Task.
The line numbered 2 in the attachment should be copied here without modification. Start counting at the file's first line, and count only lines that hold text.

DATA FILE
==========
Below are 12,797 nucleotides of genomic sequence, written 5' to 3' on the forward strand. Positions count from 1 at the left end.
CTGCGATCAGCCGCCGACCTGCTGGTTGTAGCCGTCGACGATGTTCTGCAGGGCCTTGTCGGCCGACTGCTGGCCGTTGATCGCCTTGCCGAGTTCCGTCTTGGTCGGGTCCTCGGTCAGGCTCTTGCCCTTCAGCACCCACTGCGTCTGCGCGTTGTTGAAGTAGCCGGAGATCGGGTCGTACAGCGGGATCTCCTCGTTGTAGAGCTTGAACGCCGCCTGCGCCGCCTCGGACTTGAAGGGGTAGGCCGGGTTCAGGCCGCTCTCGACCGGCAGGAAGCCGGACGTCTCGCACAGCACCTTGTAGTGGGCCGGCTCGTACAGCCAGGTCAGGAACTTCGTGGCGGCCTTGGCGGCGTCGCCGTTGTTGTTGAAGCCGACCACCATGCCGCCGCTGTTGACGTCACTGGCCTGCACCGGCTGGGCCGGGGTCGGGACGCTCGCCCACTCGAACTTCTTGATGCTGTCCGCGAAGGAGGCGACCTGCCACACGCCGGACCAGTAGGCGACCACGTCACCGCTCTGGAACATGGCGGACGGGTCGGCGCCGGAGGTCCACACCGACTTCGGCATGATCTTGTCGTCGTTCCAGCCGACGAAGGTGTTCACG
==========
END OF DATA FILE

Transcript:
CTGCGATCAGCCGCCGACCTGCTGGTTGTAGCCGTCGACGATGTTCTGCAGGGCCTTGTCGGCCGACTGCTGGCCGTTGATCGCCTTGCCGAGTTCCGTCTTGGTCGGGTCCTCGGTCAGGCTCTTGCCCTTCAGCACCCACTGCGTCTGCGCGTTGTTGAAGTAGCCGGAGATCGGGTCGTACAGCGGGATCTCCTCGTTGTAGAGCTTGAACGCCGCCTGCGCCGCCTCGGACTTGAAGGGGTAGGCCGGGTTCAGGCCGCTCTCGACCGGCAGGAAGCCGGACGTCTCGCACAGCACCTTGTAGTGGGCCGGCTCGTACAGCCAGGTCAGGAACTTCGTGGCGGCCTTGGCGGCGTCGCCGTTGTTGTTGAAGCCGACCACCATGCCGCCGCTGTTGACGTCACTGGCCTGCACCGGCTGGGCCGGGGTCGGGACGCTCGCCCACTCGAACTTCTTGATGCTGTCCGCGAAGGAGGCGACCTGCCACACGCCGGACCAGTAGGCGACCACGTCACCGCTCTGGAACATGGCGGACGGGTCGGCGCCGGAGGTCCACACCGACTTCGGCATGATCTTGTCGTCGTTCCAGCCGACGAAGGTGTTCACG